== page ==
I was reminded recently that the great Indian saint Sri Nisargadatta Maharaj once said, “Evil is the stench of a diseased mind.”
As we all know, one of the greatest challenges we face right now in this country is the powerful influence of a diseased mind, and another is the spread of the disease itself — and no matter where we live, who we know, what we do for work, our degree of social power, each of us in on the front lines of this battle.
In the face of so much hatred and ignorance, how do we prevent ourselves from succumbing to it and crumbling into hopelessness or lashing out in hatred? How do we hold on to our own goodness when we are provoked so powerfully into anger, bitterness, and sadness? How do we accept our fear, our rage, without drowning in it? Or drowning others in it?
Whatever actions we are involved in, they are led by the heart and we must do what we can to keep it soft and strong, tender, penetrating, and clear. Ringing the Bells each day at sunrise and sunset is not going to topple the regime, but it is one part of securing the sanctity of our own hearts, of strengthening the connection to our own goodness, with our deepest aspirations for ourselves and for the world, and of nourishing ourselves with the camaraderie of care.
I have found it goes a long way to keeping my own heart and mind healthy. I have been waking up each morning about an hour before sunrise and practicing walking meditation as the sky starts to shift into its brightening colors, watching and listening to the sounds of people getting ready for their days, heading to work, jogging, the sounds of dogs and birds (where I live, especially roosters) beginning their morning routines. During this sacred hour I have become privy to certain intimacies with the world, even with my own heart and body, that I am not often witness to. My normal exclusion from them is not because I have not been invited, but rather because I have simply not shown up — and it feels good to be showing up. For two days now a pueo, the endangered Hawaiian owl, has silently flown by me during this morning walking, and I am reminded of the magic of these liminal times, between day and night, between one society and the next, and how important it is to be open to all that may surprise and nourish us there. When I finally go to ring my bell, this sense of connection and tenderness coalesces around all of you, ringing in solidarity. It is a beautiful and inspiring way to begin my day and I have no doubt that you have yourself experienced some version of it as well.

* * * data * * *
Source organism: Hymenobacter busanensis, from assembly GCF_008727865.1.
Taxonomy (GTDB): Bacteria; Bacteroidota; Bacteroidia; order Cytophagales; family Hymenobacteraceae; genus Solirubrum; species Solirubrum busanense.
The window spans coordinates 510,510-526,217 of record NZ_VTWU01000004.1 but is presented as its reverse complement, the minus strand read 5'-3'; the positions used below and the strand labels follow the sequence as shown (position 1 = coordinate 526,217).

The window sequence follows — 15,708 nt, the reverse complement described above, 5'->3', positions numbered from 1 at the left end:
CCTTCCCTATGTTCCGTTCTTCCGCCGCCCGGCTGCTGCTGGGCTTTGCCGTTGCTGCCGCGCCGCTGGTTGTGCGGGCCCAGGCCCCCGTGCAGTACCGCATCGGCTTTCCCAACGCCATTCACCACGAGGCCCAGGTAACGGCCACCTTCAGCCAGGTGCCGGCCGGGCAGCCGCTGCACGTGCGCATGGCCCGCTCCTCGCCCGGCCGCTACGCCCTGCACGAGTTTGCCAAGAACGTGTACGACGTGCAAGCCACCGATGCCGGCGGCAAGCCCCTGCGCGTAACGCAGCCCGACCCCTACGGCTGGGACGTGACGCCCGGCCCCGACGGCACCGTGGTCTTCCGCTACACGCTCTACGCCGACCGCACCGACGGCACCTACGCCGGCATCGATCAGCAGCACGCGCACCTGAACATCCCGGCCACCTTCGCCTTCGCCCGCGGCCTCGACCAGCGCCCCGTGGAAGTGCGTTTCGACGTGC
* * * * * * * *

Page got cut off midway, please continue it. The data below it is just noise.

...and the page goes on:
As always, it would be great to hear from you and help share any stories or reflections you may have on this commitment at any point. We are now at 95 people who have made the pledge online but I know of a number of others who are also ringing the bells but have not actually gone online. To whatever degree you feel comfortable, continue to encourage others to join us. I’ll be doing another big push in April, but until then we’ll just see how it goes on its own.
Don’t forget to use the hashtag #ringthebells when you post on social media so we can find your material and support it!
Though I am on retreat, I’ll be in touch every so often with updates and encouragements. Until then, continue to ring them bells with as much beauty as you can muster.
love and solidarity